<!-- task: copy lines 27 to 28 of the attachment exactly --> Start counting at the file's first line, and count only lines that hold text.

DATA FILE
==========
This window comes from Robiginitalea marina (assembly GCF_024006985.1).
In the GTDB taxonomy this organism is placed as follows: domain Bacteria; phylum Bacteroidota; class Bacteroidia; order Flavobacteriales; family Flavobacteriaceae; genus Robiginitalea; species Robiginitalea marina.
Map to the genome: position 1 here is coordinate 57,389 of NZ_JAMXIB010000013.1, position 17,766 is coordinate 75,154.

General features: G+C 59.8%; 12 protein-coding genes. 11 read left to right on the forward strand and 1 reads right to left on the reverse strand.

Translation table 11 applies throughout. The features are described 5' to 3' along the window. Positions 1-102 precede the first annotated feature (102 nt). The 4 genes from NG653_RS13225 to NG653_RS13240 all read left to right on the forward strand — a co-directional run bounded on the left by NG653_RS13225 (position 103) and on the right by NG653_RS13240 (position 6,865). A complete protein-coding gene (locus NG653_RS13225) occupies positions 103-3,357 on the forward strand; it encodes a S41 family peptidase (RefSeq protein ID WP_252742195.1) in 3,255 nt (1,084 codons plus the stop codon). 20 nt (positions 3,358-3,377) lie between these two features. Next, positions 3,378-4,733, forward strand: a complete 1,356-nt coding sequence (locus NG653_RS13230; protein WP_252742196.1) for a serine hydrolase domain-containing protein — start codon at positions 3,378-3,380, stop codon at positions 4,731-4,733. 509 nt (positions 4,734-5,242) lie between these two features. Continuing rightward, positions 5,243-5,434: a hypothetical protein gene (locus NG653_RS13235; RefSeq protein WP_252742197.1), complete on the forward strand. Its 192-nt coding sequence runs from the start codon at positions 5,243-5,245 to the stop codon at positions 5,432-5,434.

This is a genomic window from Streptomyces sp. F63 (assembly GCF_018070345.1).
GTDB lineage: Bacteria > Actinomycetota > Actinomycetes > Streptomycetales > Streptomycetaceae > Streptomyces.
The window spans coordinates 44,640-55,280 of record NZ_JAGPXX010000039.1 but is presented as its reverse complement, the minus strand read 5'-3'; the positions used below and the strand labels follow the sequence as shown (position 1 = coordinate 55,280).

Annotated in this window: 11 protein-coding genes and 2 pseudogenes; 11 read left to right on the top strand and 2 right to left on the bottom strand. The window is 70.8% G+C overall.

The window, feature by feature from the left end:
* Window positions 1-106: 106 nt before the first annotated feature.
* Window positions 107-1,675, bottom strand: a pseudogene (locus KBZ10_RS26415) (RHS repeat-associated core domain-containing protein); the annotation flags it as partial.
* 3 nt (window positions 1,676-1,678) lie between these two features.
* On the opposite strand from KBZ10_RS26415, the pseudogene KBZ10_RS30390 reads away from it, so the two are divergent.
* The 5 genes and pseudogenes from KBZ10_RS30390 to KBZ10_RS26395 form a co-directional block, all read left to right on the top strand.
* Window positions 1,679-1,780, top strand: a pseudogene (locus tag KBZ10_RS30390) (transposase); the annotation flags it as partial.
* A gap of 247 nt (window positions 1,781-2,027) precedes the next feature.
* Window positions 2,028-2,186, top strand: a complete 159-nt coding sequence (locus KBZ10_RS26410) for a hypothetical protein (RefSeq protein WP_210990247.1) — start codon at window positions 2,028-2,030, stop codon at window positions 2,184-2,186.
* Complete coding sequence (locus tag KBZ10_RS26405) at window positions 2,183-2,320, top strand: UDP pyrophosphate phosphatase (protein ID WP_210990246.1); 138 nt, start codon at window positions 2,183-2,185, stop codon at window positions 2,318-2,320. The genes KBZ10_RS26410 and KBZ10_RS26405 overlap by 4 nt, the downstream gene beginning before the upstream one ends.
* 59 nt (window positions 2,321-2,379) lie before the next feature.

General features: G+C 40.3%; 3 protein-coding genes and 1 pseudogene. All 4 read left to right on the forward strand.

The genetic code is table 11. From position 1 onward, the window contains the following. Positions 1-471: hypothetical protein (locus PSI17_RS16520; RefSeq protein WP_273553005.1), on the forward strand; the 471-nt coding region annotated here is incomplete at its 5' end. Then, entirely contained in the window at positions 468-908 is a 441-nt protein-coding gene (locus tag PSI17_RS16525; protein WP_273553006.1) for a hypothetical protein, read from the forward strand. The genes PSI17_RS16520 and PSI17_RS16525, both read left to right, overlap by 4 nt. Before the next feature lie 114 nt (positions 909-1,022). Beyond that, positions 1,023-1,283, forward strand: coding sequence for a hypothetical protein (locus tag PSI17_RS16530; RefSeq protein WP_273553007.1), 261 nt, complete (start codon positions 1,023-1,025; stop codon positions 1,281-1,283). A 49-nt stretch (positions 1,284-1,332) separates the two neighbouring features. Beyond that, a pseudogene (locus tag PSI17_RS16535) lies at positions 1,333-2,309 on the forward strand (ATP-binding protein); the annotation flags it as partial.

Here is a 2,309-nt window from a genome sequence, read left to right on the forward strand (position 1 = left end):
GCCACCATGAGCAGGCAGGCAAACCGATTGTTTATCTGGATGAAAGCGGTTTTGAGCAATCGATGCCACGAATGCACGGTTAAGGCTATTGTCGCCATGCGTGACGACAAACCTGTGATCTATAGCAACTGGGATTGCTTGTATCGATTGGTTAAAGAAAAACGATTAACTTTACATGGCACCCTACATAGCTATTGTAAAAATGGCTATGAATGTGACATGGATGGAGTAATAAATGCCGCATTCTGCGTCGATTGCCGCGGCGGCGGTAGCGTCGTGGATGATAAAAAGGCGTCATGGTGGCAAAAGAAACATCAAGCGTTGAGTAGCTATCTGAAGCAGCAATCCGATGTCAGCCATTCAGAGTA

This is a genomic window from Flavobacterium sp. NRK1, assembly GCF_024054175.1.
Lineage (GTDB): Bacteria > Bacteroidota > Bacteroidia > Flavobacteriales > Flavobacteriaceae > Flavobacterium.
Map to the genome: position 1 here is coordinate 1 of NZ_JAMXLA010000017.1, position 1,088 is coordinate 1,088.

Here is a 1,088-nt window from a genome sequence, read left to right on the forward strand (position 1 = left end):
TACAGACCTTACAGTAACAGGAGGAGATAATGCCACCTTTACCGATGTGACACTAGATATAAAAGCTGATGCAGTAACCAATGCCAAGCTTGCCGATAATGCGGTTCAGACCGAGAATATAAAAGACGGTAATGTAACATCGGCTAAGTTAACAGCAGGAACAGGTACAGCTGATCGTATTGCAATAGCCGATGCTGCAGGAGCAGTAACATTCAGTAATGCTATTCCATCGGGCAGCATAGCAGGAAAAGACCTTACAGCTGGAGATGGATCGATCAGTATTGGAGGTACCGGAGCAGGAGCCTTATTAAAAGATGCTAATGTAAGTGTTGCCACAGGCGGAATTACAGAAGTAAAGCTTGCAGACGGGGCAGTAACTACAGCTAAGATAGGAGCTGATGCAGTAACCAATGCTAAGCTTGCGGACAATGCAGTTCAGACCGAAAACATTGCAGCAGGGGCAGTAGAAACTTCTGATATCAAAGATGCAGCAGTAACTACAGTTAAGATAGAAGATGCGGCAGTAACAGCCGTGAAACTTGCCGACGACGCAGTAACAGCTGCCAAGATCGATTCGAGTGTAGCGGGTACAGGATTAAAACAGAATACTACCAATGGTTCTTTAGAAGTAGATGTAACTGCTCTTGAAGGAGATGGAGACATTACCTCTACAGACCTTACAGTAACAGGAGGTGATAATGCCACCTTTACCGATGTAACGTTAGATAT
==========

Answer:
Map to the genome: position 1 here is coordinate 1 of NZ_JAMXLA010000017.1, position 1,088 is coordinate 1,088.

Here is a 1,088-nt window from a genome sequence, read left to right on the forward strand (position 1 = left end):